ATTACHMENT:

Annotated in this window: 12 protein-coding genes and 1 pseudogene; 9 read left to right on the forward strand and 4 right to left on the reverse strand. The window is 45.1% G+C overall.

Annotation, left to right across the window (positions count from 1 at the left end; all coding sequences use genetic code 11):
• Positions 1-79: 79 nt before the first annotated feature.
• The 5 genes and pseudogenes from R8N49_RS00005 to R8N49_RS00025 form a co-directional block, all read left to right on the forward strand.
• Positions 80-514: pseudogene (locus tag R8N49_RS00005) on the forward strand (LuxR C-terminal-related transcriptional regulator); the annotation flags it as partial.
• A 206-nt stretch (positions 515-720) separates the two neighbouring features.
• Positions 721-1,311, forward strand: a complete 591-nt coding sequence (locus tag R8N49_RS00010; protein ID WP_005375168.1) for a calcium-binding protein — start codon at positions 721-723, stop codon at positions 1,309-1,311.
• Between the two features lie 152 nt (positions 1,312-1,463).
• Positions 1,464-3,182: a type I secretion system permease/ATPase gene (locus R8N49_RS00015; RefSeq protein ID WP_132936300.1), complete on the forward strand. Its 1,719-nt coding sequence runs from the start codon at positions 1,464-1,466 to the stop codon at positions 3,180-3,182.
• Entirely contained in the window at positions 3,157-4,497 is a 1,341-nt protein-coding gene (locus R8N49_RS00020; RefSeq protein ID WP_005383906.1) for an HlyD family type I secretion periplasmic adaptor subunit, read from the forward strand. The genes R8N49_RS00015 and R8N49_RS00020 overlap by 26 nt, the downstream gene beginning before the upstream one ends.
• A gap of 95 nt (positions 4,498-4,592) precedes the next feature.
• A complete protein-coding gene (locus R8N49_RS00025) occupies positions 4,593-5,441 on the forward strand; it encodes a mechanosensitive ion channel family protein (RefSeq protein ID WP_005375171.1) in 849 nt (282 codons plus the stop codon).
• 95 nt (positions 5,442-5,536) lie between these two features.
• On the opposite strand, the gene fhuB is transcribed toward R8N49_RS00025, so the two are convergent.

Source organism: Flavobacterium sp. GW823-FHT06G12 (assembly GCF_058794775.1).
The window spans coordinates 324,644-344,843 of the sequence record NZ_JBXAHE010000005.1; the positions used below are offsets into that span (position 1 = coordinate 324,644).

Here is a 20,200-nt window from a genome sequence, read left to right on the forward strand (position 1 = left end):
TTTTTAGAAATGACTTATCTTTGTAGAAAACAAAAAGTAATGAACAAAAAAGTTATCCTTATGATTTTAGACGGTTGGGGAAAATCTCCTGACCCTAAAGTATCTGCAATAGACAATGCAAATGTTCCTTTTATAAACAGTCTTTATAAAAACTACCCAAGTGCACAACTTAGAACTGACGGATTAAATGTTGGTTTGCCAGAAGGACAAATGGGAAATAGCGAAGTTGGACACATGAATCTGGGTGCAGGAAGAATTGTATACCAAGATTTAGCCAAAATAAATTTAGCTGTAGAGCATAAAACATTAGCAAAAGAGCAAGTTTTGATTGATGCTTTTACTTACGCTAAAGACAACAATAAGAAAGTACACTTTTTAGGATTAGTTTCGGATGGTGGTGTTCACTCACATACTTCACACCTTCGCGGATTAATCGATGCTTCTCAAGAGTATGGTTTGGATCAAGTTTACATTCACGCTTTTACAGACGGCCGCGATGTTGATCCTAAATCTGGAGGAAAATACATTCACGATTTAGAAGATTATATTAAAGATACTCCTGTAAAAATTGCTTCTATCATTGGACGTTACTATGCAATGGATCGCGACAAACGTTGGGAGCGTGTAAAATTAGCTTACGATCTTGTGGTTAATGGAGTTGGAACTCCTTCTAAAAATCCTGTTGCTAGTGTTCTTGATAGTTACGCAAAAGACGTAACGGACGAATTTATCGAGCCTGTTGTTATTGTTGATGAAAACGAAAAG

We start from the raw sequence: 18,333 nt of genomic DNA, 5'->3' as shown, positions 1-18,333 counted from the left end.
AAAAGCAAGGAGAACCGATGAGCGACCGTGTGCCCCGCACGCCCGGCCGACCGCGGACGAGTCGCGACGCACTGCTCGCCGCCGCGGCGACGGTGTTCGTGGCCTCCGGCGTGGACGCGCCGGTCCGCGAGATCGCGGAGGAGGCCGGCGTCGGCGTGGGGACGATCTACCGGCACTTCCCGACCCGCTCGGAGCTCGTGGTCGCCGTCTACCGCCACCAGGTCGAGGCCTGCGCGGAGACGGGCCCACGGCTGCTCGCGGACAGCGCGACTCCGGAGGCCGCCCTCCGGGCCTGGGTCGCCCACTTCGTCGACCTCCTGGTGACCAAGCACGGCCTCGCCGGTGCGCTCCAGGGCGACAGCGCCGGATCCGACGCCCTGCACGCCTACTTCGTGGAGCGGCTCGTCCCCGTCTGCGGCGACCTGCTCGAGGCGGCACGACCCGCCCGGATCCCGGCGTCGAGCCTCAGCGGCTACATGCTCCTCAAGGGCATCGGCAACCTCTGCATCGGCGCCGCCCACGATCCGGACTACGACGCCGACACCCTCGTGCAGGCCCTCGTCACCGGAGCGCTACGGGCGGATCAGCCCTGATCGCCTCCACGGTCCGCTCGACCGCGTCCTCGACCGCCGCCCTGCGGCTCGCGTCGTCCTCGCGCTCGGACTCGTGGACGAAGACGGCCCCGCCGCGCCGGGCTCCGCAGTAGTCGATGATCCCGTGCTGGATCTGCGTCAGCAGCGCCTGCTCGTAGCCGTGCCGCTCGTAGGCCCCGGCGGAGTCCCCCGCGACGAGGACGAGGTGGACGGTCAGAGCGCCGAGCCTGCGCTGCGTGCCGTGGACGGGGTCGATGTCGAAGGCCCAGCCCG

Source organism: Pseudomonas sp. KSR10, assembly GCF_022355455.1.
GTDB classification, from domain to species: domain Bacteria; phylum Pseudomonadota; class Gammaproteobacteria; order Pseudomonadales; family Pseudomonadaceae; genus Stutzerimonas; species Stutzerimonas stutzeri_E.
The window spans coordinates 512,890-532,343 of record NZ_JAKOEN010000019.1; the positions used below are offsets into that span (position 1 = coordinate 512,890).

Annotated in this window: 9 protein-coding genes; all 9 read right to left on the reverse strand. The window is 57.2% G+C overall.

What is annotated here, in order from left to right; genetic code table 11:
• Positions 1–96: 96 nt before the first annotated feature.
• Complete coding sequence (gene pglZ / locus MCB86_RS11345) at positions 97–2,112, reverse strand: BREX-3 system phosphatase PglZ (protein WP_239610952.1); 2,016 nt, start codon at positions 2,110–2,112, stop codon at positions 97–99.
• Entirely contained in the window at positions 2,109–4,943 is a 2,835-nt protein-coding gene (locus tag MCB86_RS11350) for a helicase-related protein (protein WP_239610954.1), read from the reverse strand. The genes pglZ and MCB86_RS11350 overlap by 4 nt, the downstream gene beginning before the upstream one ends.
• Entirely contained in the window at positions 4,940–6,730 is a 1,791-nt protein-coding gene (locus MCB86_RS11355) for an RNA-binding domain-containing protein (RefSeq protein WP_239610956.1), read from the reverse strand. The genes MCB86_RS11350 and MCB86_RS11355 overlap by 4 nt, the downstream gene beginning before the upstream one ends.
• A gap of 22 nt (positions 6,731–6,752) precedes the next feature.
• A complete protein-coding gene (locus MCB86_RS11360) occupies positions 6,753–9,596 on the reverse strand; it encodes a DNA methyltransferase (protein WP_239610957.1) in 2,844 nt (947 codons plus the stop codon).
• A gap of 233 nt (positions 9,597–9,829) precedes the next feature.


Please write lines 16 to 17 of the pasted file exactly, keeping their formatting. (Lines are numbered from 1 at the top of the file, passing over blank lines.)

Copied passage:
The window spans coordinates 324,644-344,843 of the sequence record NZ_JBXAHE010000005.1; the positions used below are offsets into that span (position 1 = coordinate 324,644).

Here is a 20,200-nt window from a genome sequence, read left to right on the forward strand (position 1 = left end):